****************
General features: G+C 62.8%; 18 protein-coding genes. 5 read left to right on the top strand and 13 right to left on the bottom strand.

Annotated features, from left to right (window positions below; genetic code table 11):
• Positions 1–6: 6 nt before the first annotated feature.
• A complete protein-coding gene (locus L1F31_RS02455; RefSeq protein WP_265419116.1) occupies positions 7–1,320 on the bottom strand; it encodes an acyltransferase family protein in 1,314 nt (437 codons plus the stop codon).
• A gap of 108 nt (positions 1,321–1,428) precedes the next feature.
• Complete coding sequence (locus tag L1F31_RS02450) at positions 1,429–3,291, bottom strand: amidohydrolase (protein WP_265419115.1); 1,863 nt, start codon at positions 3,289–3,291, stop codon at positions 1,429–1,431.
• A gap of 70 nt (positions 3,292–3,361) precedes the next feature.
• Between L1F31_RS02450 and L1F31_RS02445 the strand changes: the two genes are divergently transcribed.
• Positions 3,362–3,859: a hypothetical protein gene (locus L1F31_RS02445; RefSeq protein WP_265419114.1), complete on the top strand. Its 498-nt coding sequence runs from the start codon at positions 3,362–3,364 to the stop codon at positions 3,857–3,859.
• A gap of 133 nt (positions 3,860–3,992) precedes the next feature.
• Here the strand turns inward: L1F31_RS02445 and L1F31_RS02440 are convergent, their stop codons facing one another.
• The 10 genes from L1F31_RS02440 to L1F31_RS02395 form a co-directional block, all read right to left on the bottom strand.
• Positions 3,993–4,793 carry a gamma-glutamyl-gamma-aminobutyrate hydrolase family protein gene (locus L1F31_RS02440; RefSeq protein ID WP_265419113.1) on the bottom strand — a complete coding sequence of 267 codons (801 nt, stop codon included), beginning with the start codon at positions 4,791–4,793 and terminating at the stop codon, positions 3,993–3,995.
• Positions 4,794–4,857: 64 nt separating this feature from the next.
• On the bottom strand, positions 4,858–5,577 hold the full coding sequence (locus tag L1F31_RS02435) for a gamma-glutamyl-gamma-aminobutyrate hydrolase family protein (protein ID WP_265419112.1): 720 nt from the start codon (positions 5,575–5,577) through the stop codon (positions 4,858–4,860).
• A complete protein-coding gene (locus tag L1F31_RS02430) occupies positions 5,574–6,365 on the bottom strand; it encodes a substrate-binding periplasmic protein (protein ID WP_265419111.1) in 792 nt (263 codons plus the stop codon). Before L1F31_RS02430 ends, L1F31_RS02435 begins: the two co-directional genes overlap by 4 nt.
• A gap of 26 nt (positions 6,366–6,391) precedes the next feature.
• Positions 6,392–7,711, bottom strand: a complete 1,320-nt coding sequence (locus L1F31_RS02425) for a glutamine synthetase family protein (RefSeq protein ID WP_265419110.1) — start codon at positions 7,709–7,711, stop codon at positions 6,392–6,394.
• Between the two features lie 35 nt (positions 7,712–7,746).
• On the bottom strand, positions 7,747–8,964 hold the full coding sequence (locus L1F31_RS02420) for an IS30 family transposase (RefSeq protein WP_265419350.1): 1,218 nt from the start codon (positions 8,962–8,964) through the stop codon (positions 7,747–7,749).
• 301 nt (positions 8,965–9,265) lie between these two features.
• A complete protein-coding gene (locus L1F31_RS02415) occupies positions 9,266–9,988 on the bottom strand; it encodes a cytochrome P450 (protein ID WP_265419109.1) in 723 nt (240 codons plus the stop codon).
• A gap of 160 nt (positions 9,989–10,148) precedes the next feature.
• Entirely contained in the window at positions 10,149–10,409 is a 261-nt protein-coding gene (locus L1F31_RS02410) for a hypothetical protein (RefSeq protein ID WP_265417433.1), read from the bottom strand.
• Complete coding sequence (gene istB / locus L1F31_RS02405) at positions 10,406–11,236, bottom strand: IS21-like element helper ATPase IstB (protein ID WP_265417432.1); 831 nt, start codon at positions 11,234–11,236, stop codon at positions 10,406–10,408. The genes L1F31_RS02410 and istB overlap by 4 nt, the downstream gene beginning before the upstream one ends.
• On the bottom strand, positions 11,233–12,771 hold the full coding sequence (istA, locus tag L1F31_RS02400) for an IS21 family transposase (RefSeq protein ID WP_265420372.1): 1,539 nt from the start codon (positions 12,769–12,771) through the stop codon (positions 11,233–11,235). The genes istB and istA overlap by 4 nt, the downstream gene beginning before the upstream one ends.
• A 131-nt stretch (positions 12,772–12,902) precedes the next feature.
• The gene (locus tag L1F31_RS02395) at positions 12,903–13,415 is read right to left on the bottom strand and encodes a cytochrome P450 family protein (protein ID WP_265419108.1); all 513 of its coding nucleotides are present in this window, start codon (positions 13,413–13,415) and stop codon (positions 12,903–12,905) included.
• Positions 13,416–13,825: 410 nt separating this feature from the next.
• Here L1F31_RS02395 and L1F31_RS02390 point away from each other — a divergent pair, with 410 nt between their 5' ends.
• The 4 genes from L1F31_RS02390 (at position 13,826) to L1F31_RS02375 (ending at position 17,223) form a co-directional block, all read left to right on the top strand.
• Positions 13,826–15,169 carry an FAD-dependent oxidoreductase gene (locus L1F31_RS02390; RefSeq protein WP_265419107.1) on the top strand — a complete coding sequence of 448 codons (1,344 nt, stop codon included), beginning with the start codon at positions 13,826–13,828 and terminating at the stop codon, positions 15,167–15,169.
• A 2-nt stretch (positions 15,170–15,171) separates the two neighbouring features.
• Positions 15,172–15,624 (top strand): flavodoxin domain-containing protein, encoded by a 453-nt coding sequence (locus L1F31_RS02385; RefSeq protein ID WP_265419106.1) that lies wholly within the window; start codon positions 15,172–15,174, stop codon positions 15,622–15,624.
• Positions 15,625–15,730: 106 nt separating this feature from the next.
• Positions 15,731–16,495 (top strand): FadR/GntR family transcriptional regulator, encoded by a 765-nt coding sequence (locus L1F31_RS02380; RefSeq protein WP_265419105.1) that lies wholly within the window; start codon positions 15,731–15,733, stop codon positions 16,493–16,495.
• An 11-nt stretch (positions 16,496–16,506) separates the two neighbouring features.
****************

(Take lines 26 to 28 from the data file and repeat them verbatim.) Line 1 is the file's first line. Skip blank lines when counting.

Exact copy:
• On the bottom strand, positions 11,233–12,771 hold the full coding sequence (istA, locus tag L1F31_RS02400) for an IS21 family transposase (RefSeq protein ID WP_265420372.1): 1,539 nt from the start codon (positions 12,769–12,771) through the stop codon (positions 11,233–11,235). The genes istB and istA overlap by 4 nt, the downstream gene beginning before the upstream one ends.
• A 131-nt stretch (positions 12,772–12,902) precedes the next feature.
• The gene (locus tag L1F31_RS02395) at positions 12,903–13,415 is read right to left on the bottom strand and encodes a cytochrome P450 family protein (protein ID WP_265419108.1); all 513 of its coding nucleotides are present in this window, start codon (positions 13,413–13,415) and stop codon (positions 12,903–12,905) included.